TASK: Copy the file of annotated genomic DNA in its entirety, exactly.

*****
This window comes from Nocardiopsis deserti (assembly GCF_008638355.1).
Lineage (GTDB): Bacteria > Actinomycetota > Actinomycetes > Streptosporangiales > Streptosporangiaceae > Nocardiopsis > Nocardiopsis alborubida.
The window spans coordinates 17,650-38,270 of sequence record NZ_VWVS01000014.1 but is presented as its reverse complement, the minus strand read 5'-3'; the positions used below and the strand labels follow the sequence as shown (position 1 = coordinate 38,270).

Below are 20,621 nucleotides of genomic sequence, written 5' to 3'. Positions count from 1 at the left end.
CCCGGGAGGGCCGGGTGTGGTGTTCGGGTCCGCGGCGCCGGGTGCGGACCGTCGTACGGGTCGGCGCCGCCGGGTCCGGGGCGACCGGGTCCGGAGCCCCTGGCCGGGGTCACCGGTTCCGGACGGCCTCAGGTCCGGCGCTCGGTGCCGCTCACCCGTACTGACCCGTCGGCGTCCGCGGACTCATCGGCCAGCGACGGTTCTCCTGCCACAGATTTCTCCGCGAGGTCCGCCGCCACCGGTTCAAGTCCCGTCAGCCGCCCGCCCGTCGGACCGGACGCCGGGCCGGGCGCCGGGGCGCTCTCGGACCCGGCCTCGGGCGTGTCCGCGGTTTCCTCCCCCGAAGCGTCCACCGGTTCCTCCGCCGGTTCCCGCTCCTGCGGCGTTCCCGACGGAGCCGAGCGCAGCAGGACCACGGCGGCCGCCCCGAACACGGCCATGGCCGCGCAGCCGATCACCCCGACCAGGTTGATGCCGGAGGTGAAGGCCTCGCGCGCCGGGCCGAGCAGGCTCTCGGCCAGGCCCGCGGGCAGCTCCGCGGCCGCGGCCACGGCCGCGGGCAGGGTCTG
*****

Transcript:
This window comes from Nocardiopsis deserti (assembly GCF_008638355.1).
Lineage (GTDB): Bacteria > Actinomycetota > Actinomycetes > Streptosporangiales > Streptosporangiaceae > Nocardiopsis > Nocardiopsis alborubida.
The window spans coordinates 17,650-38,270 of sequence record NZ_VWVS01000014.1 but is presented as its reverse complement, the minus strand read 5'-3'; the positions used below and the strand labels follow the sequence as shown (position 1 = coordinate 38,270).

Below are 20,621 nucleotides of genomic sequence, written 5' to 3'. Positions count from 1 at the left end.
CCCGGGAGGGCCGGGTGTGGTGTTCGGGTCCGCGGCGCCGGGTGCGGACCGTCGTACGGGTCGGCGCCGCCGGGTCCGGGGCGACCGGGTCCGGAGCCCCTGGCCGGGGTCACCGGTTCCGGACGGCCTCAGGTCCGGCGCTCGGTGCCGCTCACCCGTACTGACCCGTCGGCGTCCGCGGACTCATCGGCCAGCGACGGTTCTCCTGCCACAGATTTCTCCGCGAGGTCCGCCGCCACCGGTTCAAGTCCCGTCAGCCGCCCGCCCGTCGGACCGGACGCCGGGCCGGGCGCCGGGGCGCTCTCGGACCCGGCCTCGGGCGTGTCCGCGGTTTCCTCCCCCGAAGCGTCCACCGGTTCCTCCGCCGGTTCCCGCTCCTGCGGCGTTCCCGACGGAGCCGAGCGCAGCAGGACCACGGCGGCCGCCCCGAACACGGCCATGGCCGCGCAGCCGATCACCCCGACCAGGTTGATGCCGGAGGTGAAGGCCTCGCGCGCCGGGCCGAGCAGGCTCTCGGCCAGGCCCGCGGGCAGCTCCGCGGCCGCGGCCACGGCCGCGGGCAGGGTCTG